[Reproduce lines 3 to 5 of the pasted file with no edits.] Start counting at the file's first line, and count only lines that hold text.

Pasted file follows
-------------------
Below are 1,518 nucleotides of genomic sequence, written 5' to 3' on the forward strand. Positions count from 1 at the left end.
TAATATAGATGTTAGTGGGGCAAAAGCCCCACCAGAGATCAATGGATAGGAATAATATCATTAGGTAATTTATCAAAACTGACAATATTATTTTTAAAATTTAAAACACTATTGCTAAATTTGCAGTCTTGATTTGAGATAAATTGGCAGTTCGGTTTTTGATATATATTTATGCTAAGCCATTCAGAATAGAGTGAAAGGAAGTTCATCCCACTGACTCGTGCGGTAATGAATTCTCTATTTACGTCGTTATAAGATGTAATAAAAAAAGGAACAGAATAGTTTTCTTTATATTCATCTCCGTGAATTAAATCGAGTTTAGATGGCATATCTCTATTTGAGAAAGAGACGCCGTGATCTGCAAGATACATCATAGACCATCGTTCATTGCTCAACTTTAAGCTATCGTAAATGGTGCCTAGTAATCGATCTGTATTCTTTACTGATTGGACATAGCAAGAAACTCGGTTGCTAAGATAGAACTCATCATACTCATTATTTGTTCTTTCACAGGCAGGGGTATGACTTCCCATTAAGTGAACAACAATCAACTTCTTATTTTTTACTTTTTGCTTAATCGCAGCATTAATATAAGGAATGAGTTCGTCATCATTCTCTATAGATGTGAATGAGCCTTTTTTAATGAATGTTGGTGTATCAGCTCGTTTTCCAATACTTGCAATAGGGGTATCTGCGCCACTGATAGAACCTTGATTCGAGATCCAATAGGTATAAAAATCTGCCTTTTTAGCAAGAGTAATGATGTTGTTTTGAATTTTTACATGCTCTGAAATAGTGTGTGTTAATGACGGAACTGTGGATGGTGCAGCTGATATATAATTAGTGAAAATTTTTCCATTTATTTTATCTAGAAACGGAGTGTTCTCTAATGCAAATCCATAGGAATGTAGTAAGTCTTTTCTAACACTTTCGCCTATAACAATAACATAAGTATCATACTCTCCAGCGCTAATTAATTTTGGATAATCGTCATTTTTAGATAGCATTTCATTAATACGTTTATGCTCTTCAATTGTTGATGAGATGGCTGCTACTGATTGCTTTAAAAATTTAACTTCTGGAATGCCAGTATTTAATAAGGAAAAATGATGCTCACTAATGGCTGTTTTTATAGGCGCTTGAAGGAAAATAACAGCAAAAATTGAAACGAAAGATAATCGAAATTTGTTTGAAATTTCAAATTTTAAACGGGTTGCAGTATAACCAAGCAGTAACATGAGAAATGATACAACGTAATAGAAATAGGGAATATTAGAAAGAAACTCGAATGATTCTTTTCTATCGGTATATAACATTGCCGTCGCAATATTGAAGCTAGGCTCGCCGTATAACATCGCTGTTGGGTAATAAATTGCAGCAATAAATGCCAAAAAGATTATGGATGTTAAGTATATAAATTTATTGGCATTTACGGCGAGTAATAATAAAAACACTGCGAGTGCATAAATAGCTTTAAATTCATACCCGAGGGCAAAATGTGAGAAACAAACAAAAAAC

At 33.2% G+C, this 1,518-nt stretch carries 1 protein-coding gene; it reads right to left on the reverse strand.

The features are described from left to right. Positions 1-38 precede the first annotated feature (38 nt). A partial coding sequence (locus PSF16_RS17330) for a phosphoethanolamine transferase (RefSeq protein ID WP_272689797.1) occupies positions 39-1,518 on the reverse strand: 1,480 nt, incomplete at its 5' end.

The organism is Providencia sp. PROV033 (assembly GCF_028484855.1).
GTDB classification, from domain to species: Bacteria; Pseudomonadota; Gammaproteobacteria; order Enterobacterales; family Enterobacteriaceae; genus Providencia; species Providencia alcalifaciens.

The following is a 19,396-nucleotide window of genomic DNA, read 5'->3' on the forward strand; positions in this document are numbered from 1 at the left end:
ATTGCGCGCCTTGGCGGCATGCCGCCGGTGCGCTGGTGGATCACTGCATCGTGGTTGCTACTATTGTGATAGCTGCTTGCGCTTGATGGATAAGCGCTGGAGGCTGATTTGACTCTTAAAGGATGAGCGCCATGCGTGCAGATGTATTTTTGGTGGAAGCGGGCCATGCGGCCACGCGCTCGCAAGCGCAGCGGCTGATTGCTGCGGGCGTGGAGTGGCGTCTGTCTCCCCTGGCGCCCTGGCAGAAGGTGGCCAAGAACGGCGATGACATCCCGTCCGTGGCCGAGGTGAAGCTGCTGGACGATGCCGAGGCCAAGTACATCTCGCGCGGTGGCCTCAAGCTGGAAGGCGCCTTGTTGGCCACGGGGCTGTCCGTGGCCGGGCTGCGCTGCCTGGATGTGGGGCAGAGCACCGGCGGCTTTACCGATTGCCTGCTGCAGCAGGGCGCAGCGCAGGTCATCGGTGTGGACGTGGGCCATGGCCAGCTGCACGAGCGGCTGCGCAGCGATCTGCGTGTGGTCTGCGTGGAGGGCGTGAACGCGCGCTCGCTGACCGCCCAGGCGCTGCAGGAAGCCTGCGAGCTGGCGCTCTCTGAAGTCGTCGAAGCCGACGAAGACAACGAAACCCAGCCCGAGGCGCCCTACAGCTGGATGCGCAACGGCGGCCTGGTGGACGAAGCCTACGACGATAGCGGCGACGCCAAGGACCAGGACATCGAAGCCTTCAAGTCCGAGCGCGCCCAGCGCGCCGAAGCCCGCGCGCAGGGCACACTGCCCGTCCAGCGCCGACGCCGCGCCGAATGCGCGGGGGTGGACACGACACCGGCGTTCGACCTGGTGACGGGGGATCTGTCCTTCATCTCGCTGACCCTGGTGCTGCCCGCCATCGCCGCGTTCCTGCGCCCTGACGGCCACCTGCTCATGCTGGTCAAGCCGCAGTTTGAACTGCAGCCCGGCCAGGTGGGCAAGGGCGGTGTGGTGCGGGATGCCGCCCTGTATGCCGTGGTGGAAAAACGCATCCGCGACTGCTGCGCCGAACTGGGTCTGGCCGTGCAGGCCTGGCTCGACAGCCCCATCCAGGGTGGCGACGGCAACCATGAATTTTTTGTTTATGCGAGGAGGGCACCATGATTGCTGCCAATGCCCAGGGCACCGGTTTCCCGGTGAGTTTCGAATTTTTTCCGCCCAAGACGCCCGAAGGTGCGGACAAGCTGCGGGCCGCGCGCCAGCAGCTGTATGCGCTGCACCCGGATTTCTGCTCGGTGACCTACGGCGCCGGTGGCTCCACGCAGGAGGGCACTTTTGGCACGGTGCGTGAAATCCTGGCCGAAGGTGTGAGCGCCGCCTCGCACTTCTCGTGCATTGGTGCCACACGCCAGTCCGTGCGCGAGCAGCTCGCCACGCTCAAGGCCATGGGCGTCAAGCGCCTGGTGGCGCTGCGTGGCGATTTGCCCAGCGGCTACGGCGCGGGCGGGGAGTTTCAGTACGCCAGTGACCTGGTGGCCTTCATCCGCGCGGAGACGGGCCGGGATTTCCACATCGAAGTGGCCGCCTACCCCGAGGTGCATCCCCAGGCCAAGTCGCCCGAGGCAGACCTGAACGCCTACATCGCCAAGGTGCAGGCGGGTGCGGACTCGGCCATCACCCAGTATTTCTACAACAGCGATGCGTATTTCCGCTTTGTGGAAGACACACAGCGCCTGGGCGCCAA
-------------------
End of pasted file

At 33.2% G+C, this 1,518-nt stretch carries 1 protein-coding gene; it reads right to left on the reverse strand.

The features are described from left to right. Positions 1-38 precede the first annotated feature (38 nt). A partial coding sequence (locus PSF16_RS17330) for a phosphoethanolamine transferase (RefSeq protein ID WP_272689797.1) occupies positions 39-1,518 on the reverse strand: 1,480 nt, incomplete at its 5' end.

The organism is Providencia sp. PROV033 (assembly GCF_028484855.1).